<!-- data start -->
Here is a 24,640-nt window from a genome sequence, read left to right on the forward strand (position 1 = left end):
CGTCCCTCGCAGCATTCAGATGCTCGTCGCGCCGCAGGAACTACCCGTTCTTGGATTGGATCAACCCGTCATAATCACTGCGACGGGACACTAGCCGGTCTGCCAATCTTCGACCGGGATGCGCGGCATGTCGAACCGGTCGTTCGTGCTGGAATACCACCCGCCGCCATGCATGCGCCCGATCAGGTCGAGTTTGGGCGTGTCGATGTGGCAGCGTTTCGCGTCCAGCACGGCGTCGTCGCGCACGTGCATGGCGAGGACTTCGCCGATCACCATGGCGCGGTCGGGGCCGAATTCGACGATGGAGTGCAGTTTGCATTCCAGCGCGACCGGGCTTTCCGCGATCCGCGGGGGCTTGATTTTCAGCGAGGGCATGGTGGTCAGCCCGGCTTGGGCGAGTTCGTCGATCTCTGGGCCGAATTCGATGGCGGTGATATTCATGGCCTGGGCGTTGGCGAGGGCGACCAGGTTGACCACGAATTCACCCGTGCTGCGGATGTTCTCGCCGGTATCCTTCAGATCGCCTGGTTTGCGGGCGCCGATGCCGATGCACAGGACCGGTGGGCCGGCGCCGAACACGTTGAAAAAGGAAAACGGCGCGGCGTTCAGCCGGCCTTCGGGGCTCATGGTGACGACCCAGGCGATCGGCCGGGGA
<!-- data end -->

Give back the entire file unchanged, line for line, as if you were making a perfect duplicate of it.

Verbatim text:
Here is a 24,640-nt window from a genome sequence, read left to right on the forward strand (position 1 = left end):
CGTCCCTCGCAGCATTCAGATGCTCGTCGCGCCGCAGGAACTACCCGTTCTTGGATTGGATCAACCCGTCATAATCACTGCGACGGGACACTAGCCGGTCTGCCAATCTTCGACCGGGATGCGCGGCATGTCGAACCGGTCGTTCGTGCTGGAATACCACCCGCCGCCATGCATGCGCCCGATCAGGTCGAGTTTGGGCGTGTCGATGTGGCAGCGTTTCGCGTCCAGCACGGCGTCGTCGCGCACGTGCATGGCGAGGACTTCGCCGATCACCATGGCGCGGTCGGGGCCGAATTCGACGATGGAGTGCAGTTTGCATTCCAGCGCGACCGGGCTTTCCGCGATCCGCGGGGGCTTGATTTTCAGCGAGGGCATGGTGGTCAGCCCGGCTTGGGCGAGTTCGTCGATCTCTGGGCCGAATTCGATGGCGGTGATATTCATGGCCTGGGCGTTGGCGAGGGCGACCAGGTTGACCACGAATTCACCCGTGCTGCGGATGTTCTCGCCGGTATCCTTCAGATCGCCTGGTTTGCGGGCGCCGATGCCGATGCACAGGACCGGTGGGCCGGCGCCGAACACGTTGAAAAAGGAAAACGGCGCGGCGTTCAGCCGGCCTTCGGGGCTCATGGTGACGACCCAGGCGATCGGCCGGGGA